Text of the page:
10 interesting things on the water

Finding water could lead to finding life.

One element  that all living things on Earth have in common is their need for water. Every living thing from the smallest virus to the largest elephant needs water to survive, wherever they live. Life on Earth is possible because of water. Astrobiologists,who are scientists searching for life on other planets, think that the key to finding life on other planets is the presence of water.

Earth’s water is mostly in the oceans.

The oceans, which cover 71% of  Earth’s surface, contain 96.5% of all the water on Earth. Only 0.001% of all water is in the atmosphere and if all that water  fell at the same time all over the world as rain, the whole planet would get about 1 inch of it.

Freshwater is frozen!

Freshwater is water with just a small amount of salts in it and only 3.5% of all the water on Earth is fresh. 68% of all freshwater is frozen in glaciers and ice, 30% is in groundwater and the rest in lakes, rivers and streams.

The concentration of salt in oceans is variable.

There is more or less 1 cup of salt ( sodium chloride – table salt!) in a gallon of ocean water, but the amount of salt in different oceans is not the same. The Atlantic ocean is saltier than the Pacific. On Earth the saltiest water can be found in Antarctica in a small lake called Don Juan Pond.

What goes on in a drop of water?

There is a lot of life in a single drop of ocean water. There could be millions of bacteria and viruses, fish eggs, little worms and baby polyps.

Comets may have brought water to Earth.

Originally there was some water within the rocky material that formed Earth, but probably not enough to fill all the oceans on our blue planet. It’s possible that comets, which are made from icy water, brought water when they fell on Earth. Maybe not all the water we see today has come from outer space in comets, but quite a lot could have.

What if ice sank?

Solid objects usually sink when put in water. This is because their atoms are very close together and so they are dense or very concentrated. When water becomes ice its molecules arrange themselves in rings with empty spaces in the middle. So ice is actually not as dense as water and so it floats! This fact is very important. If solid ice sank it would freeze the water around it. Floating ice lets the liquid stay liquid. Our oceans are not completely frozen mostly because ice floats.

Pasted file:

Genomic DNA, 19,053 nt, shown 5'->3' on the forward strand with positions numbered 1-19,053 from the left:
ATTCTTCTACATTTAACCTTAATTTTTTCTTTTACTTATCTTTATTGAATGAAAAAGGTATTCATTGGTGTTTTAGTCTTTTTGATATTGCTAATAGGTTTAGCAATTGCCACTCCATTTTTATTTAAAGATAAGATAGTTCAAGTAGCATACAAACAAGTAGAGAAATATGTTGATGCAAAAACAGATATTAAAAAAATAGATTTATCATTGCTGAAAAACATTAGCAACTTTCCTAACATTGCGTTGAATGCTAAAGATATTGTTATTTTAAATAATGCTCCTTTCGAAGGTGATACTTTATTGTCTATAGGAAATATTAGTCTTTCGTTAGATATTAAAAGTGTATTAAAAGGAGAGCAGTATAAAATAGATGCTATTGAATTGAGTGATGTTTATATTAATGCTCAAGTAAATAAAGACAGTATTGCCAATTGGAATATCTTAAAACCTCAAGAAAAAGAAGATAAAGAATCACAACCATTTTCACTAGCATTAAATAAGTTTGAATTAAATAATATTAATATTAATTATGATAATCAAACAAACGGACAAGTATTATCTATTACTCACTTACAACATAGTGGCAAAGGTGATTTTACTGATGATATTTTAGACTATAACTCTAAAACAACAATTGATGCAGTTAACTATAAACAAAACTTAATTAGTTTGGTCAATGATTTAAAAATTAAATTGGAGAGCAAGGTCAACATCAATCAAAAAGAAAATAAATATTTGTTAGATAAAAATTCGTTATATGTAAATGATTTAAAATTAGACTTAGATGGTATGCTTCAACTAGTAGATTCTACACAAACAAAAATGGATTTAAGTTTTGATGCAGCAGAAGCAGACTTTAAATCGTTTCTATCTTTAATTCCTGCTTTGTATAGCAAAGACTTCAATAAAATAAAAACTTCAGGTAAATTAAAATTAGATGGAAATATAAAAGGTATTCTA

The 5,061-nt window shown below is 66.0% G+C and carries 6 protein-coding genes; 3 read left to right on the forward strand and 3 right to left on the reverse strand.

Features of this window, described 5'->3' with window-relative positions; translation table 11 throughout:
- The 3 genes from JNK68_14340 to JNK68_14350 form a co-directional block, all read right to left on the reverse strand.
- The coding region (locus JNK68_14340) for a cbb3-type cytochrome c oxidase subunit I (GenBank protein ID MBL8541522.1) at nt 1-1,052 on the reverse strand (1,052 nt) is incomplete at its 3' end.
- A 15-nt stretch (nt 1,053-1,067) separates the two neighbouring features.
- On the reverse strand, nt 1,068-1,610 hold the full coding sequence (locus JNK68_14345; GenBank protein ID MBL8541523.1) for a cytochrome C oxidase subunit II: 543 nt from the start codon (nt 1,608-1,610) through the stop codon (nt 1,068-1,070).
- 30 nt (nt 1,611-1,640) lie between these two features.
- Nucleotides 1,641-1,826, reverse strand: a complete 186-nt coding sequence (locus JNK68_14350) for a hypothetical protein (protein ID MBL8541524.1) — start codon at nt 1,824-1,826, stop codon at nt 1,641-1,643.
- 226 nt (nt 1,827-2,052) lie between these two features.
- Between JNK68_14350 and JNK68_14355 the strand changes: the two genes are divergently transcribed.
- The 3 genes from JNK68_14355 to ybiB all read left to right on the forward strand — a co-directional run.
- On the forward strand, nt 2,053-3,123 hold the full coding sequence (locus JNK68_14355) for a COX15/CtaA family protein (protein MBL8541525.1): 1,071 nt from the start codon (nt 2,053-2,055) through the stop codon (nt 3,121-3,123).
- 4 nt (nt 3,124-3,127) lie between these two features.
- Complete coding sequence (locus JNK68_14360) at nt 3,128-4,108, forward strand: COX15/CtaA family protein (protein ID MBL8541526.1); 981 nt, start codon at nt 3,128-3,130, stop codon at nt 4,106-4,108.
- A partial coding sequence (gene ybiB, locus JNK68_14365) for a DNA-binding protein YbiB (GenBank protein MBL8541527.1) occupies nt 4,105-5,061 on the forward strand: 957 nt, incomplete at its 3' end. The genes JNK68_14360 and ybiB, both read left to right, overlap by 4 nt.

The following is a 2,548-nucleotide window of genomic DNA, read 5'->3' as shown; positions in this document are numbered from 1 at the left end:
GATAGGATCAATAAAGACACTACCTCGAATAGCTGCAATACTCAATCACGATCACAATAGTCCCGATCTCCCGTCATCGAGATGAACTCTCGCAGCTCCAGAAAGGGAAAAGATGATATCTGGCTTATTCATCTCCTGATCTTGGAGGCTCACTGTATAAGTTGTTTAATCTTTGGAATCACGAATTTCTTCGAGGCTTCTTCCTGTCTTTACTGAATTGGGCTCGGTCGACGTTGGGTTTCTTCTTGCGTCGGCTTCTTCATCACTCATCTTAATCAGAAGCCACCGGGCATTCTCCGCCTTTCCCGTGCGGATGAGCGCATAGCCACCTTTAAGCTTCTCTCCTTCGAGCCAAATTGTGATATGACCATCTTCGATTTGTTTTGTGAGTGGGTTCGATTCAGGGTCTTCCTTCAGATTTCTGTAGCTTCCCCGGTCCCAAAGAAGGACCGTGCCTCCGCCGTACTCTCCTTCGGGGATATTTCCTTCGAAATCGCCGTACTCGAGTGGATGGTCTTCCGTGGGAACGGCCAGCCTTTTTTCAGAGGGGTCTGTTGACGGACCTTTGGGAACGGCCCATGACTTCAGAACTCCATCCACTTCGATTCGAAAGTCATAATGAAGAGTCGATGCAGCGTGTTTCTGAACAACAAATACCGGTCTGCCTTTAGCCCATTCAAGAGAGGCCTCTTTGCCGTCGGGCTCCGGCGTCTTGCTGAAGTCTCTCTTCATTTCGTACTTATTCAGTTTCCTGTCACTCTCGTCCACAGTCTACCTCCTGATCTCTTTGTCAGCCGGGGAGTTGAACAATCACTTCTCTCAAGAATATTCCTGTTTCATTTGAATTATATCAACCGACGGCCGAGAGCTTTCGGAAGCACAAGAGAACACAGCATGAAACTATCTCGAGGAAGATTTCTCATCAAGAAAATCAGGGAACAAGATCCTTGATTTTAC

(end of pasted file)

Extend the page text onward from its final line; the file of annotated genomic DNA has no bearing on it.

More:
Water makes up a large part of our bodies.

When a baby is born its body is 78% water, this proportion changes as we grow older and an adult’s body is made up of 55 to 60% water. Water plays an important part in our body’s functions. There’s a lot of water in our blood which brings nutrients to all the cells in our body, and takes away waste products. It also helps regulate our body temperature, think of sweat. In our brain and spinal cord it acts as a shock absorber. We really can’t do without  it.

Water goes upwards in plants.

How come a drop of water  is rounded and doesn’t flatten out? This is because water molecules tend to stick together and to other surfaces. This characteristic is typical of water and not many other liquids can do this. This fact explains how water can travel upwards from a plant’s roots to its leaves. Inside a plant there are thin tubes called xylem  where water molecules move upwards by sticking to each other and to the walls of the tubes. The water vapor coming out of the leaves keeps the water flowing upwards.

The three states of water are easy to see, very uncommon!

We can see water in its three states all the time, in clouds as water vapor, its gas form, in rivers and lakes as liquid water and in ice and snow in its solid form. This is unusual because, while all other substances can be solid, liquid or gas, many of them change state only at very extreme temperatures. We don’t see liquid gold or solid oxygen because their melting and freezing points are at temperatures which would kill us.